The Yard in Alma

Is X alive? Did Y pass away? Z
still run the stable? My grandmother
asks after relatives she’s known better
than her name, in late summer as her
80th raisin harvest comes on, west
of Selma in the San Joaquin. We sit
on the swinging chairs in the yard
under the liquid ambar where two
umbrella trees with four-foot trunks
and a thousand carrots’ bushy leaves
threw shade once dark as night across
the grass. Her husband is gone, two
daughters, one brother left, but mean.
Her mother, Allie, after the Civil War
came from Arkansas to New Mexico
by wagon train that was attacked by
an Apache raiding party. Her father,
Langford, rode to the rescue. They
were married and after that the gifted
eldest boy was killed by a drunken
cowboy, the successful rancher caught
the gold bug, searching for the Adam’s
Diggings, sold land and cattle, moved
to California, went broke trying to farm
a vineyard. Georgia has happy dreams
of her mother, young again, as when
they took the train from Silver City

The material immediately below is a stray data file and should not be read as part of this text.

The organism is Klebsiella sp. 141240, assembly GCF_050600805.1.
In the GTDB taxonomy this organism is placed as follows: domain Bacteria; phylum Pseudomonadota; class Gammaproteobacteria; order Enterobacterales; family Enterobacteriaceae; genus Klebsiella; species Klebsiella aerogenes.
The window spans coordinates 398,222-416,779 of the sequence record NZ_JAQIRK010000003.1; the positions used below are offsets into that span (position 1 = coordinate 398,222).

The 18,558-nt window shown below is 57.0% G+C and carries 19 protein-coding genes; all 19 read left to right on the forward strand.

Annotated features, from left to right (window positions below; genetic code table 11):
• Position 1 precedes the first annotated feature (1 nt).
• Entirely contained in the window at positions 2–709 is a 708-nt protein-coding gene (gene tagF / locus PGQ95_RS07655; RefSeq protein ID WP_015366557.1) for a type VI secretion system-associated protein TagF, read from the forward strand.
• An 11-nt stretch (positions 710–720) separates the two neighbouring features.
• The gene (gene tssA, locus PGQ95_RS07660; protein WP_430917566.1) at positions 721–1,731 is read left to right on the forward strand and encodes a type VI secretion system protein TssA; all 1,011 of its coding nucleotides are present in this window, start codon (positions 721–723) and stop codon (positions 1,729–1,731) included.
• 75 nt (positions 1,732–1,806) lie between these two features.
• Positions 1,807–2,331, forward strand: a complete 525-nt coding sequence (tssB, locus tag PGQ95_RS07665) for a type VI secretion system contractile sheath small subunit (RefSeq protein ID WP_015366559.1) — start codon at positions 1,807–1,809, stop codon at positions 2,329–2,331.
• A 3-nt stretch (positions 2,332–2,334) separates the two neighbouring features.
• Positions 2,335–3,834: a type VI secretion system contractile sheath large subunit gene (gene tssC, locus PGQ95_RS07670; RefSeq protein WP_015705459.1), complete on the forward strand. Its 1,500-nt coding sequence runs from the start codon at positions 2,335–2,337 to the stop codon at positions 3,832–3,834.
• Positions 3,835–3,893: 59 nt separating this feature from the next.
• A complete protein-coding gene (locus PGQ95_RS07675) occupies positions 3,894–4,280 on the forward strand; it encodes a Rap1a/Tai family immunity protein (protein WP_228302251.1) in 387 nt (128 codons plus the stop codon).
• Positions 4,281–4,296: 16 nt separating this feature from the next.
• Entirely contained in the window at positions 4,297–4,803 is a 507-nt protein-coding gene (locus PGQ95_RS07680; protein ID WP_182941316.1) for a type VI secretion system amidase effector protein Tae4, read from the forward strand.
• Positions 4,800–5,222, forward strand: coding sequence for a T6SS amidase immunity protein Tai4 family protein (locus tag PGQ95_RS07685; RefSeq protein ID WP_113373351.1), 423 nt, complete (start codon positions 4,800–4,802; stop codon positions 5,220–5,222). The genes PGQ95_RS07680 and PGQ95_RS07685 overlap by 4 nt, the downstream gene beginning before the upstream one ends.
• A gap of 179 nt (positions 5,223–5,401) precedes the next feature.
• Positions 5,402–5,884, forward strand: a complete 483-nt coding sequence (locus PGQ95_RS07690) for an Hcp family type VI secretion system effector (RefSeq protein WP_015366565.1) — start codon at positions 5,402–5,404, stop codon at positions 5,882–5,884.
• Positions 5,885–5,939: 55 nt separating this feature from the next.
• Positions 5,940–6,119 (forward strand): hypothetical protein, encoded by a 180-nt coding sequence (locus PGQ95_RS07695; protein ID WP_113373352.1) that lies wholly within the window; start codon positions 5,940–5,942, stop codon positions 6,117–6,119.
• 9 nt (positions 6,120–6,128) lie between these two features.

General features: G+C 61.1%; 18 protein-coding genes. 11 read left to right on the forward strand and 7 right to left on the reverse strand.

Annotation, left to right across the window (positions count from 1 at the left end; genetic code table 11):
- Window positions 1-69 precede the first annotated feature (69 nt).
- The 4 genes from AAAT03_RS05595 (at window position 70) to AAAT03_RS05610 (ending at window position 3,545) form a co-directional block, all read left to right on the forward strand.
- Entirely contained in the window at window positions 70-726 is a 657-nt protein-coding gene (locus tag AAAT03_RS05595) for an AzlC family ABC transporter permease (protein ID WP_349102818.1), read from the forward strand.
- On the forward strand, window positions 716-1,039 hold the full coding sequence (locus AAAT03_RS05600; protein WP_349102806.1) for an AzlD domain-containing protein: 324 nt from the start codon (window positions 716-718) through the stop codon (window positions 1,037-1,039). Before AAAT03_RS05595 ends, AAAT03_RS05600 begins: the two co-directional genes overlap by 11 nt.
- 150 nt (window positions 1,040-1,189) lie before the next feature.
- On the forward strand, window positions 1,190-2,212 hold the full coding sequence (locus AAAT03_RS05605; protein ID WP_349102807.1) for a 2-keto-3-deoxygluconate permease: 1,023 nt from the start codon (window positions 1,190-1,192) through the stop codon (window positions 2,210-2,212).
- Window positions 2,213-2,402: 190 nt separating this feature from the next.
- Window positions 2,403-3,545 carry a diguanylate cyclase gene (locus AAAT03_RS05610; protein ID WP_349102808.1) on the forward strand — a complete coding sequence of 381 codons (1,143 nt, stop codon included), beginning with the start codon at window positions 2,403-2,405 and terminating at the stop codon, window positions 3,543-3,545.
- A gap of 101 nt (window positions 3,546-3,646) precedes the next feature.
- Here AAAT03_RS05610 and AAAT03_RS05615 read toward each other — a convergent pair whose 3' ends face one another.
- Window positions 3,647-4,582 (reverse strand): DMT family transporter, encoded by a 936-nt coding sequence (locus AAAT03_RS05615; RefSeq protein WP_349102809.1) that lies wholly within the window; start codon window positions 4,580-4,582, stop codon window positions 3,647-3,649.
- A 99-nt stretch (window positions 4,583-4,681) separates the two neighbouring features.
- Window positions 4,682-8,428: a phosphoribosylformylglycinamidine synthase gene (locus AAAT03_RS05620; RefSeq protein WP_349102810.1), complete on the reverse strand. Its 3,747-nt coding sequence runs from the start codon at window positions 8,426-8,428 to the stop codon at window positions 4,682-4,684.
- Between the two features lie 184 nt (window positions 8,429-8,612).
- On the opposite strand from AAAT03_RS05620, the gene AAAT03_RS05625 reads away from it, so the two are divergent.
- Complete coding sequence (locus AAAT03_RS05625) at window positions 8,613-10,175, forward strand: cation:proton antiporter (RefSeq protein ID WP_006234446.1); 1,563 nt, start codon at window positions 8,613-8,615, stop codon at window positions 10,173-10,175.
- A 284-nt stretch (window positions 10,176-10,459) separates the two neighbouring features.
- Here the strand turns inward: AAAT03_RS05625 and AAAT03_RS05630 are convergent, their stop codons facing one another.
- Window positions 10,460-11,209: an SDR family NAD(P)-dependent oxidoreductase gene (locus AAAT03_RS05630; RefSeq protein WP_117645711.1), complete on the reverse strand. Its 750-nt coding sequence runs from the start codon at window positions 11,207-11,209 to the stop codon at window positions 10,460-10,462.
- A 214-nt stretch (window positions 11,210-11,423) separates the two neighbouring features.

to L.A. in 1905 and for a nickel each
rode the trolley to the sea. Six or seven
major surgeries, burst appendix at 40,
her oldest daughter with polio at two
weeks, nursing five years a half-mad
mother-in-law dying of breast cancer,
half her own family moving in during
the Depression, three meals a day for
12. She doesn’t like the woman who
stays with her. She says in a minute
she’s going out to the road to catch
the stage. Sangre de Cristo. Pie Town.
Las Cruces. Malpai. She remembers
the places but can’t place the living
or the dead, which world they’re in.
Adult memories are leaving her, flying
like cruel Vs of swans for Canada as
she returns to Alma where Marvel is
still alive, sure to be first governor
when the territory becomes a state,
where it all started on the ranch and
with seven children watching Allie
squints, aims the Winchester, gently
pulls the trigger and shoots the circling
hawk to save the chickens in the yard.